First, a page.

What is a Tactical Nuclear Weapon?

As tensions are rising between the NATO and Russia, we hear a lot about tactical nuclear weapons lately. But people who talk about them do not appear to have a clear definition of what a tactic nuclear weapon is and they often understood it as a low yield nuclear weapon but that is not exactly so. To understand the correct meaning of a tactical nuclear weapon, I would like to point out that all nuclear weapons are categorized as strategic or non-strategic nuclear weapons. A strategic nuclear weapon is designed to be used on targets in a settled territory (a sovereign state) far away from the battle field. In general, strategic nuclear weapons have high yields which are 100 kilotons and up. 1 kiloton is approximately the energy released by the detonation of 1000 tons of TNT (equivalent to $4.184\times 10^{12}$J). Strategic nuclear weapons are delivered by intercontinental ballistic missiles (ICBM), submarine-launched ballistic missiles (SLBM), or heavy bombers. The United States is the only country that has ever used strategic nuclear weapons against a sovereign state. The United States detonated an atomic bomb called Little Boy over the Japanese city of Hiroshima on August 6th, 1945 and another atomic bomb called Fat Man over the Japanese city of Nakasaki on August 9th, 1945. The yields of Little Boy and Fat Man are, respectively, 15 kilotons and 20 kilotons. In today’s standard, they are considered low yields (for example, Russia’s non-strategic nuclear weapons have yields of 70-75 kilotons) but they were the most powerful nuclear weapons existed at that time. The two bombings resulted in the deaths of between 129,000 and 226,000 mostly civilians.  All other nuclear weapons are non-strategic nuclear weapons. They are also called tactical nuclear weapons or theater nuclear weapons. As the name theater nuclear weapons suggests, they are designed for use in the battle field. Due to a possible proximity to friendly forces, they have low yields between 10 tons and 100 kilotons. According to the reference [1], non-strategic nuclear weapons have historically include bombs delivered by dual-capable aircraft (DCA) which can be used for both nuclear and conventional missions; warheads in cruise missiles delivered by non-strategic aircraft, warheads on sea-launched cruise missiles (SLCMs); warheads on ground-launched cruise missiles (GLCMs); warheads on ground-launched ballistic missiles (GLBMs) with a maximum range that does not exceed 5,500 km, including air-defense missiles (ADMs); warheads fired from cannon artillery; and anti-submarine warfare nuclear depth bombs. But the reference [1] also mentioned that today, only air-launched cruise missiles (ALCMs) and gravity bombs delivered by DCA are in the non-strategic category. I believe this statement should be understood as the case for the US non-strategic nuclear weapons. As far as I know, the lowest yield non-strategic nuclear weapon that has ever been deployed is W48. It is an AFAP (Artillery Fired Atomic Projectile) which can be fired from any standard 155mm howitzer. It had an yield of 72 tons. In the US, it was manufactured starting in 1963 and all units were retired in 1992. For the case of Russia, officially, all nuclear artillery shells have been decommissioned by the year 2000, but rumor has it that some of Soviet 152mm nuclear artillery shells like 3BV3 were not all removed in 2000 and they can be used in 152mm self-propelled howitzer 2S19 Msta-S. Also, rumor has it that Russia has been developing new 152mm nuclear artillery shells for the artillery systems on Armata platform. Even if they were all decommissioned in 2000, nuclear artillery shells are something that can be easily produced by Russia and can be immediately put to use on currently existing delivery systems. Less risking a full brown nuclear war, nuclear artillery shells can be an ideal demonstrative nuclear deterrent against the NATO in the current theater of Russian SMO (Special Military Operation) in Ukraine when the NATO crosses what Russia considers as red lines. So, I wouldn’t be surprised if Russia already has them in stock and ready for use. Thus far, non-strategic nuclear weapons have never been used.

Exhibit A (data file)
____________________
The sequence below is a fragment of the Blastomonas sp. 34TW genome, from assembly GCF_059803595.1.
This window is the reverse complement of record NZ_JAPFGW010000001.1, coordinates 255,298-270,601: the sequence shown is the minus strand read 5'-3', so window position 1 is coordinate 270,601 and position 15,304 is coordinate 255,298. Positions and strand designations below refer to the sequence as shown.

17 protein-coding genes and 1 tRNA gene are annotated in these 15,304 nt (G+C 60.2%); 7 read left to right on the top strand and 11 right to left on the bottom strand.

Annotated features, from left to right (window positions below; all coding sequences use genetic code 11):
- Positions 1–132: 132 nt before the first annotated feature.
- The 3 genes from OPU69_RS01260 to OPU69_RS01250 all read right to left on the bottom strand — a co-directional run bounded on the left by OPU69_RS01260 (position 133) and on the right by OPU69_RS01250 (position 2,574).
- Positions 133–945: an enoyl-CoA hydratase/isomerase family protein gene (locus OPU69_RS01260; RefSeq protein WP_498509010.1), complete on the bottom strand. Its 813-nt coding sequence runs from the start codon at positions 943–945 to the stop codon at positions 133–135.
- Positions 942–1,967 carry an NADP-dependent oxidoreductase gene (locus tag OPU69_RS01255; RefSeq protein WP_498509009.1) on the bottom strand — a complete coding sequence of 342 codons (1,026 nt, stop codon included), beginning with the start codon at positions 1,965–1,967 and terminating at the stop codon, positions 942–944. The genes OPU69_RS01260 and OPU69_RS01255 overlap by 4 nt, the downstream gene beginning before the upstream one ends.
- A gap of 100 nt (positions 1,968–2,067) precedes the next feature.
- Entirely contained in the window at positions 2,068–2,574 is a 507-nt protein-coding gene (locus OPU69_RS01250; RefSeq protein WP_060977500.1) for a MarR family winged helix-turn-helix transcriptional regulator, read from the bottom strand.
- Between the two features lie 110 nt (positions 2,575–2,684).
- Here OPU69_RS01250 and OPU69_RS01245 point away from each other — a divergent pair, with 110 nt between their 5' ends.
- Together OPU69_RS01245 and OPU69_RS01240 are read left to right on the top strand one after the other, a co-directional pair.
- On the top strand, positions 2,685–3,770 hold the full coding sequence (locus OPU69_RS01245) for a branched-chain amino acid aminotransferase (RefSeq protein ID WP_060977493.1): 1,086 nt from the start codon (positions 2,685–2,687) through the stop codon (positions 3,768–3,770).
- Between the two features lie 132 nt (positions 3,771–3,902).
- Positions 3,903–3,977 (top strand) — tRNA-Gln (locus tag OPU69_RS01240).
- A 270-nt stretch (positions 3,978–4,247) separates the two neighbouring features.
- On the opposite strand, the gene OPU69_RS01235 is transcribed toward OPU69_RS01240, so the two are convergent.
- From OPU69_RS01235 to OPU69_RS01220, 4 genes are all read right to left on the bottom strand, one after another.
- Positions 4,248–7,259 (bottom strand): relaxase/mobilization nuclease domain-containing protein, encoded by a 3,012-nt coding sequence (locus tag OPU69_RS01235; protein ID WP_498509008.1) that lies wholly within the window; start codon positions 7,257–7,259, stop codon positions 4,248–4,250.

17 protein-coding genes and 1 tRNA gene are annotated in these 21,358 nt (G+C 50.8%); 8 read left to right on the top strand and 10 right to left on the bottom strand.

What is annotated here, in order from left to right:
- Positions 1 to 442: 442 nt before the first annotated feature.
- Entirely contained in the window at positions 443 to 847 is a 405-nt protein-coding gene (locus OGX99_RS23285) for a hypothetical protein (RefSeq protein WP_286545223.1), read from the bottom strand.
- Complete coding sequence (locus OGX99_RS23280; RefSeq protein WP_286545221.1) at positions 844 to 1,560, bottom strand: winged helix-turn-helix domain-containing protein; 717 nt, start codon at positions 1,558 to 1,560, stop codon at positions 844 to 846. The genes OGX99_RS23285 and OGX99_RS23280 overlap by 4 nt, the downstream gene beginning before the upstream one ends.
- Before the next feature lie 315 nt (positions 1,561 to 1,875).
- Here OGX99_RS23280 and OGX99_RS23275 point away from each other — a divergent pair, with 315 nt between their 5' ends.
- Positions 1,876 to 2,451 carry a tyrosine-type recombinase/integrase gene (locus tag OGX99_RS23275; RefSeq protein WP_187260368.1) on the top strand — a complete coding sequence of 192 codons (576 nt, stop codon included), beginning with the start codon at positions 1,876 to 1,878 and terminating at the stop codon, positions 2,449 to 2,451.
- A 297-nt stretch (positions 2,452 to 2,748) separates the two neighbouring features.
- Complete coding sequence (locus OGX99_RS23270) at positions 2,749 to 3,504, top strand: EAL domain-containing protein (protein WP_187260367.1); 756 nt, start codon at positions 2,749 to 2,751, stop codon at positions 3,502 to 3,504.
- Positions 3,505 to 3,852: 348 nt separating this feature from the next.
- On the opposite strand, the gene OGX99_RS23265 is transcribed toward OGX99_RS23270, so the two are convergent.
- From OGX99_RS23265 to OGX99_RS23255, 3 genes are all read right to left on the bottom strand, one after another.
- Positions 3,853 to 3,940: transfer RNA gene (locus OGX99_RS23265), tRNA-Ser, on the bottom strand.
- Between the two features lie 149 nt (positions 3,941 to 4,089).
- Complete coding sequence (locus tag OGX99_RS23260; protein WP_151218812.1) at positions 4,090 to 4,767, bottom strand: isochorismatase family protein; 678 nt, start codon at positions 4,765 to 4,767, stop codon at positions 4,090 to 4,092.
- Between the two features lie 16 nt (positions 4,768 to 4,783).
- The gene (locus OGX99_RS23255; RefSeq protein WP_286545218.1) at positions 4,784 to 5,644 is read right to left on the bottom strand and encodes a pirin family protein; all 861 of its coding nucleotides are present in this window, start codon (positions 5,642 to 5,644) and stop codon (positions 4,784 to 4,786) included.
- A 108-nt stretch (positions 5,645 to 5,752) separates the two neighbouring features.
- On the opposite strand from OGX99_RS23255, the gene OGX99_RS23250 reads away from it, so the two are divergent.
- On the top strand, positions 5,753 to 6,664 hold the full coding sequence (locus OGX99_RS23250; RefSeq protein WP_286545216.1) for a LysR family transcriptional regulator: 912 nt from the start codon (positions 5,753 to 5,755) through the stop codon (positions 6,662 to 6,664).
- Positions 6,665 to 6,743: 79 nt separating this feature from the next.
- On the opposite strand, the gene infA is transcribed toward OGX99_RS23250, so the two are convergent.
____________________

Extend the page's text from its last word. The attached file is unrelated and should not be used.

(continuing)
Physics Tidbit: From the famous Einstein’s formula $E=mc^2$, we see that 1 g of mass is equivalent to $9\times 10^{13}$J of energy. Since 1 kiloton=$4.184\times 10^{12}$J, 1 g of mass is equivalent to 20.15 kilotons of energy which is about the yield of Fat Man .


  1. Chapter 4. Nuclear Weapons, The Nuclear Matters Handbook 2020, The Office of the Deputy Assistant Secretary of Defense for Nuclear Matter
This entry was posted in Nuclear Weapons. Bookmark the permalink.

Leave a Reply

Your email address will not be published. Required fields are marked *